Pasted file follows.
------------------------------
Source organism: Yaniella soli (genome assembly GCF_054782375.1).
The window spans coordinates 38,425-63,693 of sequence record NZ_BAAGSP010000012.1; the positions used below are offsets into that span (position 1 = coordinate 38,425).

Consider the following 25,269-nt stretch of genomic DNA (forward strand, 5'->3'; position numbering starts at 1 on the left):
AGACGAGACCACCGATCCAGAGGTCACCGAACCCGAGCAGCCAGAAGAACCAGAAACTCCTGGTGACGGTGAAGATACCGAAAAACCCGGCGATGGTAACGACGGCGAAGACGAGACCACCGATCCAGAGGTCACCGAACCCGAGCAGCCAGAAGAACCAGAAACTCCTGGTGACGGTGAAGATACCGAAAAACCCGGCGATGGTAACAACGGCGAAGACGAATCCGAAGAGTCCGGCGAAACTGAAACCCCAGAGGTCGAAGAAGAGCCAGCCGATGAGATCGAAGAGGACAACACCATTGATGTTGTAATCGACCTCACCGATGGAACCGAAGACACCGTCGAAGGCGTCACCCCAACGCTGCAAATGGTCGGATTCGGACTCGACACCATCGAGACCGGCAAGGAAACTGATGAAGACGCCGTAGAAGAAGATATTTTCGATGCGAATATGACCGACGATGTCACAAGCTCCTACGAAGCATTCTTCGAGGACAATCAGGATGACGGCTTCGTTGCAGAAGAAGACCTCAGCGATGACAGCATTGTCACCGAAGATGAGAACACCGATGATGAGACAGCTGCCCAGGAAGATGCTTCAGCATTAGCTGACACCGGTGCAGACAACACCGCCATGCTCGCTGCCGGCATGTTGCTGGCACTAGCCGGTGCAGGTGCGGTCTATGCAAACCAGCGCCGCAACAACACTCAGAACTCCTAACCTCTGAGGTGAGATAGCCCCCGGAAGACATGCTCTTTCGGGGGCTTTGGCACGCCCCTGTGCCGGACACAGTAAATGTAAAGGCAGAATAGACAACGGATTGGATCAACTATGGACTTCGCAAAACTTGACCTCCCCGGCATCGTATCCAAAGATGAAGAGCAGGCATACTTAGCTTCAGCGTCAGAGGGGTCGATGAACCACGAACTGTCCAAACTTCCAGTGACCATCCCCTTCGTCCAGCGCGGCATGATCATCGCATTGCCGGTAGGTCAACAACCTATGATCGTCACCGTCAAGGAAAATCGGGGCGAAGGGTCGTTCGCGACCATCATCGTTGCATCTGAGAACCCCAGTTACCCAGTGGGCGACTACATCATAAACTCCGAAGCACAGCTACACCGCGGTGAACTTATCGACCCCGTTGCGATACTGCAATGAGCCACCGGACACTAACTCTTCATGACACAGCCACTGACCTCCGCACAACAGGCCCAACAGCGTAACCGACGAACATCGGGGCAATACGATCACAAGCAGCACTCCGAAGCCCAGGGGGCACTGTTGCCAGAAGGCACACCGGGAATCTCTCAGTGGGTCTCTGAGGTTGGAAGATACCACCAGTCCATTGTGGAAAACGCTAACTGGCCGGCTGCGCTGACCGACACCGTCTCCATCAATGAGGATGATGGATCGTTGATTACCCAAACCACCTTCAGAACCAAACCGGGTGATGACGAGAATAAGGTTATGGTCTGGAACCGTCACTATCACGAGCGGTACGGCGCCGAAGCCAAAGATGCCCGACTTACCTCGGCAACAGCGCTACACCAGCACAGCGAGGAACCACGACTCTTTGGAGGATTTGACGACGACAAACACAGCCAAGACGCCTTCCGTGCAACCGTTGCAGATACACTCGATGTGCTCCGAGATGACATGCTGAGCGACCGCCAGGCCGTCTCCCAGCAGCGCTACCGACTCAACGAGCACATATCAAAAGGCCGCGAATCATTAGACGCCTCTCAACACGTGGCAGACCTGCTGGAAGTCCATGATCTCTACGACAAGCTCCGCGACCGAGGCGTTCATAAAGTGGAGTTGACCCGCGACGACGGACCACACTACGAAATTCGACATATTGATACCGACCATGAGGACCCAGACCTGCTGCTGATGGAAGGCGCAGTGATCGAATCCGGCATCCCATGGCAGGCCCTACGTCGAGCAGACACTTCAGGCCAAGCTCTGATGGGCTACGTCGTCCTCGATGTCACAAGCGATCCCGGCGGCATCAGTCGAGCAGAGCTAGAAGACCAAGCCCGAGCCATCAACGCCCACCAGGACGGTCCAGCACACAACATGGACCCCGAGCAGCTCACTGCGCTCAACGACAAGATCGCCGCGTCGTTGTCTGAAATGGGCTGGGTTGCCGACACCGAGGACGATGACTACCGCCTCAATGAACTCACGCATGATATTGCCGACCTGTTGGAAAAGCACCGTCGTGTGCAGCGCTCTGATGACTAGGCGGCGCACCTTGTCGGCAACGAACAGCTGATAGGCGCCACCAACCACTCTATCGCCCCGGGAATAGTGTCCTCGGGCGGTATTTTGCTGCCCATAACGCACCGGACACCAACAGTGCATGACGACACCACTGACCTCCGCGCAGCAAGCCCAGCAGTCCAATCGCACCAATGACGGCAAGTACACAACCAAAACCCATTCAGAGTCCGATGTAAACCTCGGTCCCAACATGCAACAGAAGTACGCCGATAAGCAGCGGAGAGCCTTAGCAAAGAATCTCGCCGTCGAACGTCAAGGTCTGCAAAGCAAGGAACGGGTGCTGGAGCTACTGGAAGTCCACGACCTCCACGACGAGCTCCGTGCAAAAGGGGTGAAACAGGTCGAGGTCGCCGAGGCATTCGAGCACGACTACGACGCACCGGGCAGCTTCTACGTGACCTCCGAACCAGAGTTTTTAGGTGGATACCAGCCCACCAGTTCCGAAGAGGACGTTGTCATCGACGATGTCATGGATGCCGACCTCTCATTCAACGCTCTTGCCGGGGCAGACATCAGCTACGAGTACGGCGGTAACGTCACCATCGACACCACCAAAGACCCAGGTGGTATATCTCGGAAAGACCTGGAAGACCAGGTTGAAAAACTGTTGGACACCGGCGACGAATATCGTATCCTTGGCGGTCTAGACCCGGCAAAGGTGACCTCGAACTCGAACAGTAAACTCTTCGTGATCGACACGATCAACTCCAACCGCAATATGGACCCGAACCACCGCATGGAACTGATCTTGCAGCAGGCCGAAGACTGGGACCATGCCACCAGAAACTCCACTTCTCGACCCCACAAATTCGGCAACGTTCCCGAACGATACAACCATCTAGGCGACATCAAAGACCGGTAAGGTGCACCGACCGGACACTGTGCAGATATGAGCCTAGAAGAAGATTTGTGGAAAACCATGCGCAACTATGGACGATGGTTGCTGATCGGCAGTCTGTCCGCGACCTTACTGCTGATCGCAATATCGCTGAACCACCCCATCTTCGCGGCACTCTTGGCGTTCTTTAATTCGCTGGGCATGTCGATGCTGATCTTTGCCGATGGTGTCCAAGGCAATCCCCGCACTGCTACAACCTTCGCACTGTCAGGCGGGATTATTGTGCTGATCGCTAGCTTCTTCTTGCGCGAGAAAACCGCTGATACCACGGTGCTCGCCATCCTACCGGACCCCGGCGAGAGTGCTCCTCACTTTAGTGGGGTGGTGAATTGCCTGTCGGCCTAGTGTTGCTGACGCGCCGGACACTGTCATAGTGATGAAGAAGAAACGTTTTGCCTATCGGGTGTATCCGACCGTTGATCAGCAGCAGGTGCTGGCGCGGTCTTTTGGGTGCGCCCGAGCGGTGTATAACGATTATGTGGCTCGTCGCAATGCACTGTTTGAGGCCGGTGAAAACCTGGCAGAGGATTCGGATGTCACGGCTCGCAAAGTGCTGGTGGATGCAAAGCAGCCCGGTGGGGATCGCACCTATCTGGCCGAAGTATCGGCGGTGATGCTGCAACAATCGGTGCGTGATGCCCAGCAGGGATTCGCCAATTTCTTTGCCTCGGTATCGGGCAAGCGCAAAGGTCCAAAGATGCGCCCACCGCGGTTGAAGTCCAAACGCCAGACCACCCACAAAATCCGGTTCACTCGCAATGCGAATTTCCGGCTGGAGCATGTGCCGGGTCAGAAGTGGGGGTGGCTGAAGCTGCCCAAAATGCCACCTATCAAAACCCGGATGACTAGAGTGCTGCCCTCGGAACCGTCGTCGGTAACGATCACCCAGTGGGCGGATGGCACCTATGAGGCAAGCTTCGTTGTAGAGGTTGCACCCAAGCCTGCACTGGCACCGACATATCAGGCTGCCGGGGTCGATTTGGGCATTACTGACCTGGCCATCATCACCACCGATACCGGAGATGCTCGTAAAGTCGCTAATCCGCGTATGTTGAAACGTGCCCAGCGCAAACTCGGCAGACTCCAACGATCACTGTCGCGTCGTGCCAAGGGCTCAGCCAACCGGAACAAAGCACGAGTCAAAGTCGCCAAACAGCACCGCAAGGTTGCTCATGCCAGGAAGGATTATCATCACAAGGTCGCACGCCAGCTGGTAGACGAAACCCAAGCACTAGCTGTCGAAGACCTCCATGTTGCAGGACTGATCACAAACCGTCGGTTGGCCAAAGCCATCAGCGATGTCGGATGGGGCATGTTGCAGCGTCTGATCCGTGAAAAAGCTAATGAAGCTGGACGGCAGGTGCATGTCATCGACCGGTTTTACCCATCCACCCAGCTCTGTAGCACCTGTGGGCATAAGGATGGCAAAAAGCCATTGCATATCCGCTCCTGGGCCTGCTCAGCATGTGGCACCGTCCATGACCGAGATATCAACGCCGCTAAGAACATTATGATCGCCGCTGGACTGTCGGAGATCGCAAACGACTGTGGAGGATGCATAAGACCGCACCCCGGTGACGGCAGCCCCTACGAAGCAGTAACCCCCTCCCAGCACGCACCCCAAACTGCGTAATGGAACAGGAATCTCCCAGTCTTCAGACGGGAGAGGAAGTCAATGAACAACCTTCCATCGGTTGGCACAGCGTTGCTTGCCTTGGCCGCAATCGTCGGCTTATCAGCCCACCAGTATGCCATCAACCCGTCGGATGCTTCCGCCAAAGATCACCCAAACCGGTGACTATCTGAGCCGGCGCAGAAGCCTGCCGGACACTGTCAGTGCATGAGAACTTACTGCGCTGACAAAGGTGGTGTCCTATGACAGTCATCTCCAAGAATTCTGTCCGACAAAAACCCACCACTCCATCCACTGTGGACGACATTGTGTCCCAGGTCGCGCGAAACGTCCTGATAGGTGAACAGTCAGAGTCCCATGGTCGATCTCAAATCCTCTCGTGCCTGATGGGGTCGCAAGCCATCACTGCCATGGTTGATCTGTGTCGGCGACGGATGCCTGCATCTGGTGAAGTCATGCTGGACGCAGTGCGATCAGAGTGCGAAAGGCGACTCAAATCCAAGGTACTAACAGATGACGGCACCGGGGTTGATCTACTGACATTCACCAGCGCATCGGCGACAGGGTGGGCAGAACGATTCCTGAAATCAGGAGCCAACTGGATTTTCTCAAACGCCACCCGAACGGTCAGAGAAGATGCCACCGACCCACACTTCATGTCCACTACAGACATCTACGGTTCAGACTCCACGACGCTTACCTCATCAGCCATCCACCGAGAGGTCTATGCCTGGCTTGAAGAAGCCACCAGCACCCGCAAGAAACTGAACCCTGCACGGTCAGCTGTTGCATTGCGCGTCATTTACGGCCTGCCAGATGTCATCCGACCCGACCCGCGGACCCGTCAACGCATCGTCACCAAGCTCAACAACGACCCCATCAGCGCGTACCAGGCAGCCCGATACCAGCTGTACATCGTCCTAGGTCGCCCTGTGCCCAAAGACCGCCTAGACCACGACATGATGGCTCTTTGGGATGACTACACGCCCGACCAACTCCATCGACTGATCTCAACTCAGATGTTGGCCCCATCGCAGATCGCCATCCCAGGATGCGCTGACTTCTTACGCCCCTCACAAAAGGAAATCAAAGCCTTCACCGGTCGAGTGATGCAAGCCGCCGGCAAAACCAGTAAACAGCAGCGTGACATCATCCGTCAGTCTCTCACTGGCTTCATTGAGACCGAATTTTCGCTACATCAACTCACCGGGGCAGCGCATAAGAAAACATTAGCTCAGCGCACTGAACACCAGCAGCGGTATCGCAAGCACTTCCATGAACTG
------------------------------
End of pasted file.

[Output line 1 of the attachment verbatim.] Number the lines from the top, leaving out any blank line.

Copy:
Source organism: Yaniella soli (genome assembly GCF_054782375.1).